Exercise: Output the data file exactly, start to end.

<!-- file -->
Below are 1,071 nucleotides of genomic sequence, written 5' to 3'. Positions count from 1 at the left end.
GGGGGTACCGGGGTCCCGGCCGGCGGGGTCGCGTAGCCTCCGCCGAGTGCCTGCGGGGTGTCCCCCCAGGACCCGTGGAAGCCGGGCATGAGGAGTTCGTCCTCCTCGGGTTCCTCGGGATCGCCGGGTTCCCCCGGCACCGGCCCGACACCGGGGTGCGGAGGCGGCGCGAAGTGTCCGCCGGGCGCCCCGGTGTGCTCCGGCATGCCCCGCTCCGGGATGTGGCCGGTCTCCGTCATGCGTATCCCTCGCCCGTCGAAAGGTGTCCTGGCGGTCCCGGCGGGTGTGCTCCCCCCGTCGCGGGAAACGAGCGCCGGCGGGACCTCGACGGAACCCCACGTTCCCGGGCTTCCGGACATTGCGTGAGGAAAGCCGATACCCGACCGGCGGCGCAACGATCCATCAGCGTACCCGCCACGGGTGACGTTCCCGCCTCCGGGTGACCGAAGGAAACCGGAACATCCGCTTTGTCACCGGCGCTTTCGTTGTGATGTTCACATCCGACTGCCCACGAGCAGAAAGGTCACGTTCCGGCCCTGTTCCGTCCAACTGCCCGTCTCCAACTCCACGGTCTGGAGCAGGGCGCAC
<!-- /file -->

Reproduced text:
Below are 1,071 nucleotides of genomic sequence, written 5' to 3'. Positions count from 1 at the left end.
GGGGGTACCGGGGTCCCGGCCGGCGGGGTCGCGTAGCCTCCGCCGAGTGCCTGCGGGGTGTCCCCCCAGGACCCGTGGAAGCCGGGCATGAGGAGTTCGTCCTCCTCGGGTTCCTCGGGATCGCCGGGTTCCCCCGGCACCGGCCCGACACCGGGGTGCGGAGGCGGCGCGAAGTGTCCGCCGGGCGCCCCGGTGTGCTCCGGCATGCCCCGCTCCGGGATGTGGCCGGTCTCCGTCATGCGTATCCCTCGCCCGTCGAAAGGTGTCCTGGCGGTCCCGGCGGGTGTGCTCCCCCCGTCGCGGGAAACGAGCGCCGGCGGGACCTCGACGGAACCCCACGTTCCCGGGCTTCCGGACATTGCGTGAGGAAAGCCGATACCCGACCGGCGGCGCAACGATCCATCAGCGTACCCGCCACGGGTGACGTTCCCGCCTCCGGGTGACCGAAGGAAACCGGAACATCCGCTTTGTCACCGGCGCTTTCGTTGTGATGTTCACATCCGACTGCCCACGAGCAGAAAGGTCACGTTCCGGCCCTGTTCCGTCCAACTGCCCGTCTCCAACTCCACGGTCTGGAGCAGGGCGCAC